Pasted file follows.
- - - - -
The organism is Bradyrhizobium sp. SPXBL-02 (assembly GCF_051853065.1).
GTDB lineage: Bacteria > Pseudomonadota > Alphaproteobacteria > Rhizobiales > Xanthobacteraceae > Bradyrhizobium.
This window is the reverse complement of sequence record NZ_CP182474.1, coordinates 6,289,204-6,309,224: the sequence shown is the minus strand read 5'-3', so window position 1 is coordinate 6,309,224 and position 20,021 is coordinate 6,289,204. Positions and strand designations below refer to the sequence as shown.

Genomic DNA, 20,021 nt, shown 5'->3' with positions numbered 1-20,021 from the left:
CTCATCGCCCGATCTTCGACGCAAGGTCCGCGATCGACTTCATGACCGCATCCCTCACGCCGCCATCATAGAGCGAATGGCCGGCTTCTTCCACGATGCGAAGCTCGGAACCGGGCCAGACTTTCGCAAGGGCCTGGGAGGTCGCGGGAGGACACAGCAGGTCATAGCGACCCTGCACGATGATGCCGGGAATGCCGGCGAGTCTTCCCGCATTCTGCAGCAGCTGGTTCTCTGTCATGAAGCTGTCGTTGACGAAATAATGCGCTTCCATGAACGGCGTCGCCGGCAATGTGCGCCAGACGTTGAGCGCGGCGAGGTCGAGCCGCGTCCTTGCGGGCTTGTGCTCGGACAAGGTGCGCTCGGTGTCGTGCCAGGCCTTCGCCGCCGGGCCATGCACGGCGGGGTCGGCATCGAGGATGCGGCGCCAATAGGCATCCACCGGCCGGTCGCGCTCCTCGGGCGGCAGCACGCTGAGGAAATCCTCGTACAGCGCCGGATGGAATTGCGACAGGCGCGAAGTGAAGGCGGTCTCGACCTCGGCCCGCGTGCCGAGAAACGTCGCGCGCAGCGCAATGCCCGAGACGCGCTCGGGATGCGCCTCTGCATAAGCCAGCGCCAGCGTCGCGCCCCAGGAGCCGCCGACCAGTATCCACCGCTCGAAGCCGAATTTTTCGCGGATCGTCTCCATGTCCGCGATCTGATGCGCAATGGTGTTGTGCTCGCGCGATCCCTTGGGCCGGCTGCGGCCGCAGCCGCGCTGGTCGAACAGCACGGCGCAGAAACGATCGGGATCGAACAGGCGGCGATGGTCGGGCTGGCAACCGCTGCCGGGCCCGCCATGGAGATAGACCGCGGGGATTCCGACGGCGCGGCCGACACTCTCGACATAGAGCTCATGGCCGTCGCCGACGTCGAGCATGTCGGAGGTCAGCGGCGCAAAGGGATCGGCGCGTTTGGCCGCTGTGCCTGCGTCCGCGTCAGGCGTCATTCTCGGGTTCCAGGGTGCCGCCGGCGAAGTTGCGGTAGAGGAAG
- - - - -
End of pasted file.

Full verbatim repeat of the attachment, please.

The organism is Bradyrhizobium sp. SPXBL-02 (assembly GCF_051853065.1).
GTDB lineage: Bacteria > Pseudomonadota > Alphaproteobacteria > Rhizobiales > Xanthobacteraceae > Bradyrhizobium.
This window is the reverse complement of sequence record NZ_CP182474.1, coordinates 6,289,204-6,309,224: the sequence shown is the minus strand read 5'-3', so window position 1 is coordinate 6,309,224 and position 20,021 is coordinate 6,289,204. Positions and strand designations below refer to the sequence as shown.

Genomic DNA, 20,021 nt, shown 5'->3' with positions numbered 1-20,021 from the left:
CTCATCGCCCGATCTTCGACGCAAGGTCCGCGATCGACTTCATGACCGCATCCCTCACGCCGCCATCATAGAGCGAATGGCCGGCTTCTTCCACGATGCGAAGCTCGGAACCGGGCCAGACTTTCGCAAGGGCCTGGGAGGTCGCGGGAGGACACAGCAGGTCATAGCGACCCTGCACGATGATGCCGGGAATGCCGGCGAGTCTTCCCGCATTCTGCAGCAGCTGGTTCTCTGTCATGAAGCTGTCGTTGACGAAATAATGCGCTTCCATGAACGGCGTCGCCGGCAATGTGCGCCAGACGTTGAGCGCGGCGAGGTCGAGCCGCGTCCTTGCGGGCTTGTGCTCGGACAAGGTGCGCTCGGTGTCGTGCCAGGCCTTCGCCGCCGGGCCATGCACGGCGGGGTCGGCATCGAGGATGCGGCGCCAATAGGCATCCACCGGCCGGTCGCGCTCCTCGGGCGGCAGCACGCTGAGGAAATCCTCGTACAGCGCCGGATGGAATTGCGACAGGCGCGAAGTGAAGGCGGTCTCGACCTCGGCCCGCGTGCCGAGAAACGTCGCGCGCAGCGCAATGCCCGAGACGCGCTCGGGATGCGCCTCTGCATAAGCCAGCGCCAGCGTCGCGCCCCAGGAGCCGCCGACCAGTATCCACCGCTCGAAGCCGAATTTTTCGCGGATCGTCTCCATGTCCGCGATCTGATGCGCAATGGTGTTGTGCTCGCGCGATCCCTTGGGCCGGCTGCGGCCGCAGCCGCGCTGGTCGAACAGCACGGCGCAGAAACGATCGGGATCGAACAGGCGGCGATGGTCGGGCTGGCAACCGCTGCCGGGCCCGCCATGGAGATAGACCGCGGGGATTCCGACGGCGCGGCCGACACTCTCGACATAGAGCTCATGGCCGTCGCCGACGTCGAGCATGTCGGAGGTCAGCGGCGCAAAGGGATCGGCGCGTTTGGCCGCTGTGCCTGCGTCCGCGTCAGGCGTCATTCTCGGGTTCCAGGGTGCCGCCGGCGAAGTTGCGGTAGAGGAAG